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Table of Contents Statistical Tests Means One Sample t-Test Large Sample Size | |
See also: survey on statistical tests, small samples, two-sample t-test, distribution calculator |
The decision can be made according to the table below:
1. We have to formulate our two hypotheses (the null hypothesis H_{0} and the alternative hypothesis H_{1}):
H_{0}: amount <= limit H_{1}: amount > limit
3. In order to decide which of the two hypotheses is true we calculate the test statistic
,
which is normally distributed. The z value gives us the distance of the measured from the specified value µ in terms of the standard deviation s, e.g. when z=1.5, the distance is 1.5 s.
4. Defining the region of rejection. In order to know when we have to reject the null hypothesis (i.e. is less than m) we have to define the rejection region by specifying the critical value of z. The rejection region depends on the level of significance. The critical z value is that particular value on the x-axis of the distribution function for which the area under the distribution function to its right is exactly a percent. We can find this value from a z table: z_{x} = z(0.95) =1.645; or you may start the Teach/Me distribution calculator to calculate the value of interest.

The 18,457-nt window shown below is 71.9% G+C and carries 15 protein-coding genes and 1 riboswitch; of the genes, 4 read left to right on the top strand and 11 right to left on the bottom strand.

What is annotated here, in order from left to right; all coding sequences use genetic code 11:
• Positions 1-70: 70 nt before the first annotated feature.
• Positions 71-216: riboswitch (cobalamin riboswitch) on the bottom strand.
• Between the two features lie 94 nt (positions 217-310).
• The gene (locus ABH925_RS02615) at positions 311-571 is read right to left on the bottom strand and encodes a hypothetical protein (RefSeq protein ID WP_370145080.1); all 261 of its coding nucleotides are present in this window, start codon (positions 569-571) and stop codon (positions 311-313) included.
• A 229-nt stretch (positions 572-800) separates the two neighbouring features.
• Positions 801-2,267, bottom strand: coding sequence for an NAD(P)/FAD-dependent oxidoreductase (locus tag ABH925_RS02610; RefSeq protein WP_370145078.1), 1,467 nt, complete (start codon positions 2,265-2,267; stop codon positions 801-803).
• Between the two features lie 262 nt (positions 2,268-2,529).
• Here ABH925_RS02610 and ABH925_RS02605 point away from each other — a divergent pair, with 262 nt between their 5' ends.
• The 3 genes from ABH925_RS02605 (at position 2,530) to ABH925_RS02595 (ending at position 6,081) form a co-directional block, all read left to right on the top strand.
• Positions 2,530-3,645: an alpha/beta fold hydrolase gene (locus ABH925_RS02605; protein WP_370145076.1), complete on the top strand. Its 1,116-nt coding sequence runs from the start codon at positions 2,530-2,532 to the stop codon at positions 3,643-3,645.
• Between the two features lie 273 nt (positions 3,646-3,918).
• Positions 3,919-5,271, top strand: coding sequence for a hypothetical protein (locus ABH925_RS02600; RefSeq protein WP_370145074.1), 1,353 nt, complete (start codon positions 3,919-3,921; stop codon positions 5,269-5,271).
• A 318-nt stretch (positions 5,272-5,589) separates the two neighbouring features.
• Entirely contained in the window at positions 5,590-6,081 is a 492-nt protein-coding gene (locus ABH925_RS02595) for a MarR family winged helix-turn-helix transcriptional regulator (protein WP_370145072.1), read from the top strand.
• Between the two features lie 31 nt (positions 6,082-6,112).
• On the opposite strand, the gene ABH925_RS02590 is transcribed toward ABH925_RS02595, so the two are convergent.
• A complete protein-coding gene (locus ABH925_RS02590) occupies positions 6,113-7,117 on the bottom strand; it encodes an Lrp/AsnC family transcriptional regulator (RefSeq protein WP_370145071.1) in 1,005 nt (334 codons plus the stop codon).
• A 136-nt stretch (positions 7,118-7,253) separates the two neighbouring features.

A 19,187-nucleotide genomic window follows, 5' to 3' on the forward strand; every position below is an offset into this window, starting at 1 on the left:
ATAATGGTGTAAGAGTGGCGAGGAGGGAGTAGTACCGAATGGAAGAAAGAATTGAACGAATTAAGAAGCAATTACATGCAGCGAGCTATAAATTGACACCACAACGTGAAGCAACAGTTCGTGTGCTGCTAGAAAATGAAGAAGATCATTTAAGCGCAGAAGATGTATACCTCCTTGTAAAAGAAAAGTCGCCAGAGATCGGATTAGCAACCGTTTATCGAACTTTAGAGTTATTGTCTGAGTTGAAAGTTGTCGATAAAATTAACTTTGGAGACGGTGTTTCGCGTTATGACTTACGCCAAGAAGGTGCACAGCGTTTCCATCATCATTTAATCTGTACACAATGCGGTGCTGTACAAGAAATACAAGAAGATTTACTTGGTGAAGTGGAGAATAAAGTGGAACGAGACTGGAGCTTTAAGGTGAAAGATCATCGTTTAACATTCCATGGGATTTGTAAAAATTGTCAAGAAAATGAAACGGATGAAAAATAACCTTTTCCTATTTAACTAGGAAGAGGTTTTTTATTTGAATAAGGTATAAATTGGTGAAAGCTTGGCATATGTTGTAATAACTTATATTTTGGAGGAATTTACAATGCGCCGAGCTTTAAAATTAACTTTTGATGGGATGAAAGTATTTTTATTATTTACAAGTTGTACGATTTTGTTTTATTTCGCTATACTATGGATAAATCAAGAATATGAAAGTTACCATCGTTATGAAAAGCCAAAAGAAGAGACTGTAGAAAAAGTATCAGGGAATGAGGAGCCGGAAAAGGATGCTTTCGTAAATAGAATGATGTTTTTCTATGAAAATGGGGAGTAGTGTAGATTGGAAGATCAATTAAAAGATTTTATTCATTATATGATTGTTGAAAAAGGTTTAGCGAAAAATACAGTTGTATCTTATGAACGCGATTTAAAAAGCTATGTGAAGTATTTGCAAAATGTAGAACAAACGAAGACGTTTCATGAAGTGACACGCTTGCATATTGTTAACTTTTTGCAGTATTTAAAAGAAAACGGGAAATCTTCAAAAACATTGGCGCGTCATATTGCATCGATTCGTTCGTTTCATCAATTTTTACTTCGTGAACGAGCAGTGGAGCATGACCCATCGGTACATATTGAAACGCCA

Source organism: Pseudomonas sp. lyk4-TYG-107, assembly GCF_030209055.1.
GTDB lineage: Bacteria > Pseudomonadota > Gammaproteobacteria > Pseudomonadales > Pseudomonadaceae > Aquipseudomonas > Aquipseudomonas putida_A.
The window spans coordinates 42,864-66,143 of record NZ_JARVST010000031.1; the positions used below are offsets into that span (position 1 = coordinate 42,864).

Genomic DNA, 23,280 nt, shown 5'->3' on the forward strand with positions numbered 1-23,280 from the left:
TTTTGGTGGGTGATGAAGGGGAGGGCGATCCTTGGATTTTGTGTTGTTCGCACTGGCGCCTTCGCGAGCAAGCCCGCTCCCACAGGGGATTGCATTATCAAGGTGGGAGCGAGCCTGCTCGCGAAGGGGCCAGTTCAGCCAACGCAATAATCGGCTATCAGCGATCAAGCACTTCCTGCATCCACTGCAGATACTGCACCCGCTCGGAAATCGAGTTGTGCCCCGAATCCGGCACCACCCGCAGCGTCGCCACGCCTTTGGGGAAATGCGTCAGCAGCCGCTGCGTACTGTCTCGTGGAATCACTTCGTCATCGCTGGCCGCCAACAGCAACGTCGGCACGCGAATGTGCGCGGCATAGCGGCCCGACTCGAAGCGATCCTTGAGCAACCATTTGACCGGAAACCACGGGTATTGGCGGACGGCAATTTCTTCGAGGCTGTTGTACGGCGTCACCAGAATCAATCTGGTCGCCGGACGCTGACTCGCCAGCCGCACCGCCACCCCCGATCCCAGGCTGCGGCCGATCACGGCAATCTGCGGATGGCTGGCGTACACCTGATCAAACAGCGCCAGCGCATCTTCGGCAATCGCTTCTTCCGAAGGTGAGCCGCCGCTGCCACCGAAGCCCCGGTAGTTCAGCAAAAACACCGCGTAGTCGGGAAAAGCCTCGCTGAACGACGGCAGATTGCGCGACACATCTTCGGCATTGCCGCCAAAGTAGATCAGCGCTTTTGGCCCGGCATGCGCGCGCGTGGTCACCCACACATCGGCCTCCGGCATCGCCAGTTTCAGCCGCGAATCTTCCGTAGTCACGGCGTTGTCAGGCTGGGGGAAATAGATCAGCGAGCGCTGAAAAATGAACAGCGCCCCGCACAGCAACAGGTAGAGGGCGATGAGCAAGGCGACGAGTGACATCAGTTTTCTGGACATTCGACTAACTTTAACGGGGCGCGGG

5. Finally, we have to select the appropriate hypothesis by inserting
the numerical values for ,
µ, s and n into the equation for z. We
do not reject the null hypothesis (note the subtle difference to "we accept
the null hypothesis") if the calculated z value is smaller than z_{x}
= 1.645.
Note: A more general approach is to use the t-distribution for testing,
since the t-distribution approaches the normal distribution for large sample
sizes.
Last Update: 2005-Jul-16